Nico: “Yes, we very deliberately focus on the people who facilitate the educational development process in a very broad sense within an institution. This includes educationalists and educational support staff, for instance. We hope to reach these people and offer them tools. To stimulate, facilitate, or reinforce awareness of what evidence-informed working entails and why it is important at various levels within an institution. That is a challenge.”
Bram: “That certainly is a challenge. In our zone, we work with eight different roles, which we all approach in a different way.”
Nico: “You have made a great website for that.”
Bram: “That is right. On our website www.doe-meer-met-studiedata.nl all those target groups (including students, teachers, directors and administrators) can find information that is specifically applicable to them.
Something that is relevant to all of them is the national Privacy and Ethics Reference Framework. The framework provides a national frame for the secure and reliable use of education data. It describes the underlying values and principles that all institutions apply when using this data (think of equality, honesty and inclusiveness). That also translates into the way we deal with education data, and how we can be transparent about it.”
Nico: “Sounds like something that is very important for higher education. To show how we can deal with data together. Because there are questions, such as: who is allowed to see something? Who owns the data? How do we deal with this?”
Bram: “The framework should help to answer these questions. It does not prescribe what to do, but rather gives direction. The starting point is to be open about what we do and do not want. How do we use study data in such a way that it fits in with our values as a higher education institution? These are complex questions, which we are mapping out together with students, researchers, administrators and experts.”
Nico: “What triggers me about your answer is that something similar happens in my zone. We try to come up with solutions for every higher education institution, but at the same time we know it does not exactly work that way.
Take the interviews and good practices from our zone. They reveal those elements that recur everywhere, but one definition of evidence-informed working would be inadequate. So we try to provide tools that fit into as many identities as possible, but you have to explore for yourself how you can apply this value in your institution.”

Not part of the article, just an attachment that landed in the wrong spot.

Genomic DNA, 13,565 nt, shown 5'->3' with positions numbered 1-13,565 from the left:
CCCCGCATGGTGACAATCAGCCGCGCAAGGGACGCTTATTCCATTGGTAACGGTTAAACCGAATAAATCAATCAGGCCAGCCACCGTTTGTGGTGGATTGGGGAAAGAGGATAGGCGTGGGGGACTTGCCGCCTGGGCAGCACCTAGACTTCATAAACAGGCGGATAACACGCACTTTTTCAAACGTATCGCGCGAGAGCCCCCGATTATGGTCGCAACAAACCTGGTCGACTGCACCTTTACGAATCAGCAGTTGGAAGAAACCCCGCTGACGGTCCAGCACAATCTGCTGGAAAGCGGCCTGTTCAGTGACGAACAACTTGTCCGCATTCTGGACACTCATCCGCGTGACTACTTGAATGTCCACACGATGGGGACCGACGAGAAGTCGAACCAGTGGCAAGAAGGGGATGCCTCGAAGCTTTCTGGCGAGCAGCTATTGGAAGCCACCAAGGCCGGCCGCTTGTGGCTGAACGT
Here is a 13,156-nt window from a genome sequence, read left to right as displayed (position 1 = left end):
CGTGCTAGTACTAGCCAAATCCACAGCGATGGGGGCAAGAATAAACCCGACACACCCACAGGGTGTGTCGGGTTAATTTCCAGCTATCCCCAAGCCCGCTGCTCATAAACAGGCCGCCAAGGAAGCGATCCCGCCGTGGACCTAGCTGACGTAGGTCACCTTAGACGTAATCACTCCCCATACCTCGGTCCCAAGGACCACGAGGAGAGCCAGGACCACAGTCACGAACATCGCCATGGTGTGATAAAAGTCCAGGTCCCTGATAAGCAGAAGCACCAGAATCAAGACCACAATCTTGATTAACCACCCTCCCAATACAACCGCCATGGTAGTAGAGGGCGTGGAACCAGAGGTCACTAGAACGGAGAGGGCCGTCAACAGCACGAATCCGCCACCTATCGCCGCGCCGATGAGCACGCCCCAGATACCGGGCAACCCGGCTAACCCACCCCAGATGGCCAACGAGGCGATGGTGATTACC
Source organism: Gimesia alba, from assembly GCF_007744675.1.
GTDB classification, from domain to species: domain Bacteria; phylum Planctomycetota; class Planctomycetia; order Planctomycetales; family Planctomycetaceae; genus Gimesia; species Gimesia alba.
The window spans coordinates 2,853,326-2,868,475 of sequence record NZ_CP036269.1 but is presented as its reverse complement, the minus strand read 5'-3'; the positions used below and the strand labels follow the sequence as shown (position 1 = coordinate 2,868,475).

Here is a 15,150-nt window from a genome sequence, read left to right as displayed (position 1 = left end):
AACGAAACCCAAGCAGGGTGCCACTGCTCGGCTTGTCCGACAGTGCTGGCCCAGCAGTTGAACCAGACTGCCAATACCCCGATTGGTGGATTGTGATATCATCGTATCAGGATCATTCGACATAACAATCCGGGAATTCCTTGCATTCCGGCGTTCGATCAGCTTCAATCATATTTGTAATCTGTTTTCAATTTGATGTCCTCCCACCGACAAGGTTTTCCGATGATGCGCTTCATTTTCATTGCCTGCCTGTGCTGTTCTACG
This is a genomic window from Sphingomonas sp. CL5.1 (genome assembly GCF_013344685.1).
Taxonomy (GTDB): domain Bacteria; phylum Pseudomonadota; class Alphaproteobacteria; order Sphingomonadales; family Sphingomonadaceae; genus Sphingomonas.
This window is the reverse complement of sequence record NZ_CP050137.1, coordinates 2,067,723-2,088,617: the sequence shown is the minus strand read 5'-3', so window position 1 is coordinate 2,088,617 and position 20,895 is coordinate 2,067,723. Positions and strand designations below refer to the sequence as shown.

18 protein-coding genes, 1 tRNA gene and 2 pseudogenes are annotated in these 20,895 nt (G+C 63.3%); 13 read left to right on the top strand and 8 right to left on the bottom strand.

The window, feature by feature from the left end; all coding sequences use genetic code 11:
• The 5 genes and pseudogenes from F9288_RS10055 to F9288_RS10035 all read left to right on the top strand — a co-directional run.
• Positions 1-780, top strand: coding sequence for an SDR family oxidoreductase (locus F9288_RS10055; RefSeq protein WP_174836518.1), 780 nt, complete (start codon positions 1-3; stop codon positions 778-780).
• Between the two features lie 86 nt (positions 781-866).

The movement is situated on a local level, within the institution
Bram: “That is, of course, the complicated part of the Acceleration Plan. You try to get something moving nationally, but the movement is situated on a local level, within the institution. These have different gears, the power differs per engine, some drive mainly on the motorway, others need an off-road vehicle. You look for the greatest common denominators, but not all products are equally relevant to all institutions.
This brings me to the question: do you also form communities?
Nico: “We have interviewed the institutions in our zone about how they shape and implement evidence-informed working. We shared the results with the community for the first time last February during an inspiration session. The idea is to organise another session this autumn, in order to encourage active and sustainable sharing of knowledge. We want to do a lot with this. We are just looking for a form that will also be sustainable after the Acceleration Plan.”
Nico: “And what will you have achieved in two years?”
Bram: “That working with education data is seen as normal in more areas of education. Once the notion has sunk in, that working with data requires a joint effort on the part of an institution, sometimes even on the part of the sector as a whole, then we achieved something beautiful. The Frame of Reference, the Statistical Manual for Study Data (Statistisch Handboek Studiedata) and the training course we are developing will help to achieve this.”
Nico: “And of course, what is important is that IT should always serve education. It is always the tooling, a means and never the end.”